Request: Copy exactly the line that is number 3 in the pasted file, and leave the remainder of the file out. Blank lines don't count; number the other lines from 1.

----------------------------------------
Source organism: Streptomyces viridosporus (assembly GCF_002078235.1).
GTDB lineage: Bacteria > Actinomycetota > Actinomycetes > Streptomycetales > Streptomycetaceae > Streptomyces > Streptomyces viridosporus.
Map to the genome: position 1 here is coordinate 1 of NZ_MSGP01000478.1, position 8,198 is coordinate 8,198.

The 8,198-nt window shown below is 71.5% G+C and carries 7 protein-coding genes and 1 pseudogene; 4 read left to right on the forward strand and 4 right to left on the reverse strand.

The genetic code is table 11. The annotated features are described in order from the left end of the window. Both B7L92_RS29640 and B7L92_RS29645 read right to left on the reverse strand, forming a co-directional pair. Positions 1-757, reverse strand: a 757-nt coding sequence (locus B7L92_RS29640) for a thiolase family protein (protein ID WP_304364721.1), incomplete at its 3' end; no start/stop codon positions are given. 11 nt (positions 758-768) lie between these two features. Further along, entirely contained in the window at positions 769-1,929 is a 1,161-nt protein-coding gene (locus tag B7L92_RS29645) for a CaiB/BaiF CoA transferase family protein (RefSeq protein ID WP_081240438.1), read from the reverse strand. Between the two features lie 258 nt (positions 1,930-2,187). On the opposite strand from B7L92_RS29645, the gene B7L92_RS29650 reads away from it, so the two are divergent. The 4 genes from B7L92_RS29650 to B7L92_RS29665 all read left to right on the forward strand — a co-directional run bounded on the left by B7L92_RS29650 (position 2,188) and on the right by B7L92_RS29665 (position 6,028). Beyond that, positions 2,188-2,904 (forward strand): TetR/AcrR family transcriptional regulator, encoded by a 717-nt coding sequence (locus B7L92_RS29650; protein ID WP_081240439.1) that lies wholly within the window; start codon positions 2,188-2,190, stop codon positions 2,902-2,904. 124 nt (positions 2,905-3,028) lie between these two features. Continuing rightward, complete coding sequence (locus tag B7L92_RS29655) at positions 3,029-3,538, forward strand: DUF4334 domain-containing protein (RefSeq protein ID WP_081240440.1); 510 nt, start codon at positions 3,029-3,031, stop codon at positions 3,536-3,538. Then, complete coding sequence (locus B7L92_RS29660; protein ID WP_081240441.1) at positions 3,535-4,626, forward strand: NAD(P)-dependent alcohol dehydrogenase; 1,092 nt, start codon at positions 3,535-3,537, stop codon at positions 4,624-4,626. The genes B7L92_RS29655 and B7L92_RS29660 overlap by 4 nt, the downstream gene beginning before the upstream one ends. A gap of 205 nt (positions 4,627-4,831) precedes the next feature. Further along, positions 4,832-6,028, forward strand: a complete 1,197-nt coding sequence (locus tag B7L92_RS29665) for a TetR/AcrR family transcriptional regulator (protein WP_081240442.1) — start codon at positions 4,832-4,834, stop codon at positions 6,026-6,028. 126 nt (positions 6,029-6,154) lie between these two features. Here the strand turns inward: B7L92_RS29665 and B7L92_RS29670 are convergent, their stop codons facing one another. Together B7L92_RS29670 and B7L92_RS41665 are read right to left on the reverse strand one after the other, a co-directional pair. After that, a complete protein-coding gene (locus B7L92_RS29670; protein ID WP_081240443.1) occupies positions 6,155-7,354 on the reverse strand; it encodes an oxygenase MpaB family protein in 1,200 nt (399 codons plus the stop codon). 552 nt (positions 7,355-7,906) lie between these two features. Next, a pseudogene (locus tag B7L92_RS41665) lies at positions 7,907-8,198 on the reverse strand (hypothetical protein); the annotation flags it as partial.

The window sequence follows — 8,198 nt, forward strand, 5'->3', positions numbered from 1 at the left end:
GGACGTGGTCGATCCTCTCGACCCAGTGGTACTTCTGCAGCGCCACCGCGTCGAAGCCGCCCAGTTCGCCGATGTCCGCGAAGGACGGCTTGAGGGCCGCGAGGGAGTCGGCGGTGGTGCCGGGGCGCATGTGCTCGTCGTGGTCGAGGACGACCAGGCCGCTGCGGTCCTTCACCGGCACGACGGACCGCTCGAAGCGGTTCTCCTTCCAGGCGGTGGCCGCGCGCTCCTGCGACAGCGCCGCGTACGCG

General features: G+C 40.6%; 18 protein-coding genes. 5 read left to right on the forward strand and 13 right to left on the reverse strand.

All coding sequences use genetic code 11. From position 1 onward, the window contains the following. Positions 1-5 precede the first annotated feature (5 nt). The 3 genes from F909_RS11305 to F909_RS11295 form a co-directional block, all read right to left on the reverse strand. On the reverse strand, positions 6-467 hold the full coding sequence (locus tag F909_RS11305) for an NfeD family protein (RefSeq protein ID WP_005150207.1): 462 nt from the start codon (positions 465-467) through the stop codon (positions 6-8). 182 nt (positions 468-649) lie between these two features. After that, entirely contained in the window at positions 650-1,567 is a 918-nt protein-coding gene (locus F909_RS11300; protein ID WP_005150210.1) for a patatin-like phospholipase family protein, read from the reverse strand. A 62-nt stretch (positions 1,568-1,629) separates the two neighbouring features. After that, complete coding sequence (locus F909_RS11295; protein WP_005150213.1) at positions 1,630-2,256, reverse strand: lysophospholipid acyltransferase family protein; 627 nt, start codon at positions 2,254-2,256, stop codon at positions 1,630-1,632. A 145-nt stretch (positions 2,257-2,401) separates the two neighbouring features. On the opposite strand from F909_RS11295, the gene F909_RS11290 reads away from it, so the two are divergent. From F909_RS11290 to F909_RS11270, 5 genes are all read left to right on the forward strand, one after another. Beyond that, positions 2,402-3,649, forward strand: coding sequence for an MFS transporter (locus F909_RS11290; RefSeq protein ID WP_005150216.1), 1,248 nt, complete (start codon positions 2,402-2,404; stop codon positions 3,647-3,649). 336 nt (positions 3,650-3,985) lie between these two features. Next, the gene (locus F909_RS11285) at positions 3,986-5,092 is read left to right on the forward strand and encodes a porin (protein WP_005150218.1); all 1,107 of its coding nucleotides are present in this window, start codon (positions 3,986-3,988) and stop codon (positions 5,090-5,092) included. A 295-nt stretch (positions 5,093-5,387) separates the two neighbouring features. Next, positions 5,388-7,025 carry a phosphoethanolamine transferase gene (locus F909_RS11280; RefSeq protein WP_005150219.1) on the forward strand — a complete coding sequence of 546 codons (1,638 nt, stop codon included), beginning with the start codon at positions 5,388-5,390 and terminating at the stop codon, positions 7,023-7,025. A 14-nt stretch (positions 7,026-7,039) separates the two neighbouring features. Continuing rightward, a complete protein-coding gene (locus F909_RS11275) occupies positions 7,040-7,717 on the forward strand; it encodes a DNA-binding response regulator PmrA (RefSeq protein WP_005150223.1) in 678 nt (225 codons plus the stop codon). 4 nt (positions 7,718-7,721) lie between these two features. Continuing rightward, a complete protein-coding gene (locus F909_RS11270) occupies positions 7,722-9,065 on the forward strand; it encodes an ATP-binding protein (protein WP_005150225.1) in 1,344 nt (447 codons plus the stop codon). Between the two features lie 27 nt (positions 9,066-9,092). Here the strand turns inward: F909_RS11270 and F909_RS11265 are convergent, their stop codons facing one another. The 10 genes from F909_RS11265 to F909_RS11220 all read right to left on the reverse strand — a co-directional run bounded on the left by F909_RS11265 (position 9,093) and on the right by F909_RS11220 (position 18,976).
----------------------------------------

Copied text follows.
Map to the genome: position 1 here is coordinate 1 of NZ_MSGP01000478.1, position 8,198 is coordinate 8,198.